Tie-in products lassoing sales

KIDDIE MOVIES MADE TO MARKET

December 22, 1992|By Ian Johnson | Ian Johnson,Licensing Letter and PlaythingsNew York Bureau

NEW YORK -- Once upon a time, an ice cream sundae was the perfect way to cap an evening at the movies with the kids. Nowadays, though, the first stop after the curtains close may be the nearest shopping mall.

Just in time for the holidays, Hollywood is serving up a slew of films bound to whet the appetites of toy-hungry tots. From Walt Disney's "Aladdin" to Twentieth Century Fox's "Home Alone 2: Lost in New York," the movies represent the latest in a sophisticated sales strategy: total marketing.

Toys and other licensed goods, which once appeared only after box office sales started to soar, now are developed as the movie is shot. Sometimes, they're even written into a script to guarantee big sales among children, who influence up to $50 billion in household spending each year.

"It used to be that it was only the event movies -- like "Star Wars" and "E.T." -- that they focused on. Now, suddenly, when you make a movie, everyone's got board games, mugs and toys in mind," said Pat Broeske, a movie merchandising writer for the trade magazine Entertainment Weekly.

The result: Revenues generated by toys, books, clothing and other licensed products can dwarf box office receipts. "Aladdin," for example, is expected to generate $200 million at the box office -- and close to another $1 billion from licensed products and videos. And that's before an "Aladdin" television series under development hits the airwaves in the fall of 1994.

That's a big boost for movie studios -- and for the nation's toy makers.

Consumer advocacy groups, however, criticize the new movies, especially for targeting children at the holiday season. "This highly coordinated, intense drive to maximize profits in all areas, especially when it relates to children, is disturbing," said Jeff Chester, spokesman for the Center for Media Education, a nonprofit Washington foundation.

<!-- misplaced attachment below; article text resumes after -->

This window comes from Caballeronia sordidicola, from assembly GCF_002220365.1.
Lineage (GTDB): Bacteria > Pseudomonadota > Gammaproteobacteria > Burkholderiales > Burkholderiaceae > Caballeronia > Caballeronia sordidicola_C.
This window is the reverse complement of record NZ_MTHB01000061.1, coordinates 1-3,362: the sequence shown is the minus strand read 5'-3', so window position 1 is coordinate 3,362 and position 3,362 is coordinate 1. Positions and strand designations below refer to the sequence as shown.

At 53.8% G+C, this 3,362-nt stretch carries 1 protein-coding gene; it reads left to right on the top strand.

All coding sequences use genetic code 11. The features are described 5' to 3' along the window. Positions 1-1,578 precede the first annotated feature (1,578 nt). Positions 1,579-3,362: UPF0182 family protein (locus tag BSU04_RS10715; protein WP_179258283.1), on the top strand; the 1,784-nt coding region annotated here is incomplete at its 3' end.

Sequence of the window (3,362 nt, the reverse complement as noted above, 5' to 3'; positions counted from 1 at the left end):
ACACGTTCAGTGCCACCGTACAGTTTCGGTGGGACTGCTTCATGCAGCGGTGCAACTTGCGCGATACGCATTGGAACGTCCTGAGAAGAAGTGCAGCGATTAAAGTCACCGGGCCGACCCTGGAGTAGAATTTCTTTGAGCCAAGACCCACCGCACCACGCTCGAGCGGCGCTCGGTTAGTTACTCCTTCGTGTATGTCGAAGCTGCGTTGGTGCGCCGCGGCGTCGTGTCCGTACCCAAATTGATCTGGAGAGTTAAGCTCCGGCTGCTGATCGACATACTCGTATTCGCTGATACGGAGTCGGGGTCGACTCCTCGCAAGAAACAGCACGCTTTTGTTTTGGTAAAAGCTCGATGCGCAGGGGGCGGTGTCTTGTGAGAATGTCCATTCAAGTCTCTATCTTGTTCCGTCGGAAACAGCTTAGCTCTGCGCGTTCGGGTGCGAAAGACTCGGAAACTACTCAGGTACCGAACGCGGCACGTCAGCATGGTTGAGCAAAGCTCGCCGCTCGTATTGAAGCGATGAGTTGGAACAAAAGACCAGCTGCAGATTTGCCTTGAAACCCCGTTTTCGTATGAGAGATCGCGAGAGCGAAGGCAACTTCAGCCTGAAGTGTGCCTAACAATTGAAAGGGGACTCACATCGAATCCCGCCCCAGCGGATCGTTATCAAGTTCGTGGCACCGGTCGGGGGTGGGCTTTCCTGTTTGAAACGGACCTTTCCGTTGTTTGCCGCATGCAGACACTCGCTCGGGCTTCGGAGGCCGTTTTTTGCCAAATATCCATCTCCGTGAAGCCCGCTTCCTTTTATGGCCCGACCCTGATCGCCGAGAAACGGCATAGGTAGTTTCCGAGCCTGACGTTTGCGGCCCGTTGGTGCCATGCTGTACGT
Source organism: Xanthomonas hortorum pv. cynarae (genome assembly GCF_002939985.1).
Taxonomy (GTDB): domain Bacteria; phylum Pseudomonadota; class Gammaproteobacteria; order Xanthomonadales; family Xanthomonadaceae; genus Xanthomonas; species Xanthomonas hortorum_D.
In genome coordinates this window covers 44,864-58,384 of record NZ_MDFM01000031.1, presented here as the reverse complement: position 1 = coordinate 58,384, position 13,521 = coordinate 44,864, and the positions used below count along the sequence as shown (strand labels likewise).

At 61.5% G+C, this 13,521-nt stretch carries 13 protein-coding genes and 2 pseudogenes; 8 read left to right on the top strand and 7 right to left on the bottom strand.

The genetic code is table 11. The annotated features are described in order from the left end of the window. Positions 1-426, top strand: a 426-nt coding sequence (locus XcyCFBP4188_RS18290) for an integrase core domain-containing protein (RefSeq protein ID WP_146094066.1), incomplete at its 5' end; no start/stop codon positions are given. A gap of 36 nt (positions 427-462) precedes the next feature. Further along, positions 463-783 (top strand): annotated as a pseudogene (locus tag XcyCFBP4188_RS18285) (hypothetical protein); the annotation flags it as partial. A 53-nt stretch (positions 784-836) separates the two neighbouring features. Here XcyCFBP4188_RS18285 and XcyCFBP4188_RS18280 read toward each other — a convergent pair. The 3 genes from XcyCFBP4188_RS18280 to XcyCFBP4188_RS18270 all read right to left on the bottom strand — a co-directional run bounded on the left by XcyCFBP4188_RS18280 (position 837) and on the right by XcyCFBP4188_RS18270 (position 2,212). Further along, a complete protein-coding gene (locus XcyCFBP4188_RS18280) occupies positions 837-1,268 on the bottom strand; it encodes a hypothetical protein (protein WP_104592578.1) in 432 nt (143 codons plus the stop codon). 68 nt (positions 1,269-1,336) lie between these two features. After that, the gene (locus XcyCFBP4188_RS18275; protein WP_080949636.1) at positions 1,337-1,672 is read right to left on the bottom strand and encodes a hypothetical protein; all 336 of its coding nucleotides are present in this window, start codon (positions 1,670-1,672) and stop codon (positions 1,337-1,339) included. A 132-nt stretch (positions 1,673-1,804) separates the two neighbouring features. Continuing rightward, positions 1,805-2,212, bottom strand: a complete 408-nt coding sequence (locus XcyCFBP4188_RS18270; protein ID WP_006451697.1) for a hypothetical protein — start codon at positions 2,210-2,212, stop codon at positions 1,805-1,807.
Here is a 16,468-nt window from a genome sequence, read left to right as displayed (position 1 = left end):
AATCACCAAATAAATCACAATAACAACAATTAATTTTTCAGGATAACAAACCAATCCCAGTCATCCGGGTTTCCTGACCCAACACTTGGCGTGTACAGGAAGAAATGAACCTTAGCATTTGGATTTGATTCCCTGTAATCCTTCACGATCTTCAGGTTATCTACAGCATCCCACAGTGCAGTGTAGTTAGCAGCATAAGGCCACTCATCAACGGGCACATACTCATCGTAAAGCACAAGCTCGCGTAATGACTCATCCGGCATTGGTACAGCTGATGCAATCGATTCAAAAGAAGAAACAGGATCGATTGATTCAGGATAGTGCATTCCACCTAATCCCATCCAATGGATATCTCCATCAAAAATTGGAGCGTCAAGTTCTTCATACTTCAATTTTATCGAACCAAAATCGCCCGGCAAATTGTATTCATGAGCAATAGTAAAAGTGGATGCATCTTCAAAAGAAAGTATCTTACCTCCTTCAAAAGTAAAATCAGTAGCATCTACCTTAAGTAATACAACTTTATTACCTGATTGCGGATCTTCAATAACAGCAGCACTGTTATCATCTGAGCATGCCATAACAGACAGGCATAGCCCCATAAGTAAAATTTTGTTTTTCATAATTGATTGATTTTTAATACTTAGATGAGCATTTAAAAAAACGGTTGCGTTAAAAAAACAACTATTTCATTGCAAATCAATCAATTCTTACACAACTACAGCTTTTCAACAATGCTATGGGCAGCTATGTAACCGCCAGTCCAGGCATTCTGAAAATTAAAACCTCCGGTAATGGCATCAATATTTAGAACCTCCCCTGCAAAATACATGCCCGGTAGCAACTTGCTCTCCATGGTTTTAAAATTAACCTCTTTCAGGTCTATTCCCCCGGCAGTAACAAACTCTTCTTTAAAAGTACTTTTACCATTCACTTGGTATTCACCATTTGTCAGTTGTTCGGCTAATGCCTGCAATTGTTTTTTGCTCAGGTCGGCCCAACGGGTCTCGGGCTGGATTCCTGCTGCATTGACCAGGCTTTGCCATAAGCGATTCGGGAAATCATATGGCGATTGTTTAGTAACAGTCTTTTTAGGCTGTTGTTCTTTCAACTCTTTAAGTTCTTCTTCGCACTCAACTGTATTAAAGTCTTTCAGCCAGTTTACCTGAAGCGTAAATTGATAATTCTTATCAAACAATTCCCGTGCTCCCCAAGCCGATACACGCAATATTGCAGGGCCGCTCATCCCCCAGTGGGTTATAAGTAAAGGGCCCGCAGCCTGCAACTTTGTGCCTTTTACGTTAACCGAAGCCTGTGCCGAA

The new emphasis on tie-ins began with the original 1989 "Batman" movie, which grossed about $250 million at the box office during its six-month run in 1989 but posted $500 million in product sales over two years.

The success of "Batman" became the pattern for this season's hits: Toy companies buy licenses early in the movie's development. Then, small, cheap toys are given away through promotions at fast-food restaurants. When the movie is released, more expensive products come out on the market.

And because of the popularity of videocassettes, which children can watch over and over and over, the stream of new toys does not end when a movie leaves first-run theaters. Disney's "Beauty and the Beast," for example, has not only sold more than 15 million videos in its first six weeks but also has launched a new series of games.

Of course, even the most sophisticated marketing strategy cannot save a dud -- "Dick Tracy" radio watches and "Hook" board games still haunt some discount toy shops.

But this season, marketers have hit a mother lode with "Aladdin" and "Home Alone 2."

"Home Alone 2," which has grossed $100 million at the box office since its Nov. 20 release, has come in for special attention because Twentieth Century Fox had a toymaker develop clever toys for the film's hero to use. The young star spends the movie bashing two nasty, nitwitted crooks with help from a variety of gizmos that he pulls from his backpack, all of which -- backpack included -- are for sale.

But its tie-in potential can't touch "Aladdin," which seems to be a sure-fire box office and toy store hit, said Stacy Botwinick, managing editor of "Playthings," a leading toy industry newsletter. "Toy makers don't want to go out on a limb, and a Disney animated children's movie is a good bet."

"Aladdin" represents Disney's most sophisticated marketing campaign, says Pam Bishop, marketing manager for Walt Disney Licensing.

In theaters since Nov. 20, the movie has already grossed $50 million at the box office and spawned hundreds of products.

But product licensing analysts estimate that Disney's last blockbuster, "The Little Mermaid," grossed $1 billion in product sales, with Ariel the mermaid becoming Disney's top character behind Mickey Mouse. And revenues from "Aladdin" tie-ins probably will far exceed its box office receipts.

"With ['Aladdin's'] success, it makes our dreams come true here. Our job is so easy when the film does well," Ms. Bishop said. The studio won't release figures for sales of "Aladdin" products, but she said they were "sensational."

Mr. Chester, from the Washington foundation, says the movies' emphasis on consuming is yet another assault on the holiday spirit. "This is supposed to be about family and peace, not dragging Mommy and Daddy to the store and screaming until you get what you saw in the movies."

But this year, Mommy and Daddy might be wishing for their own movie-related gifts.

Don't forget, "Malcolm X" and "Dracula" have given birth to hundreds of their own products, from high-brow books to Vampire Red lipstick and X air freshener.

THE GENIE'S MAGIC

INCOME forecast for Walt Disney's Aladdin"

BOX OFFICE: $50 million to date,$200 million total

TOYS,GAMES AND OTHER PRODUCTS:$750 million

VIDEO SALES AND RENTALS:$225 million

TOTAL:$ 1.1 billion

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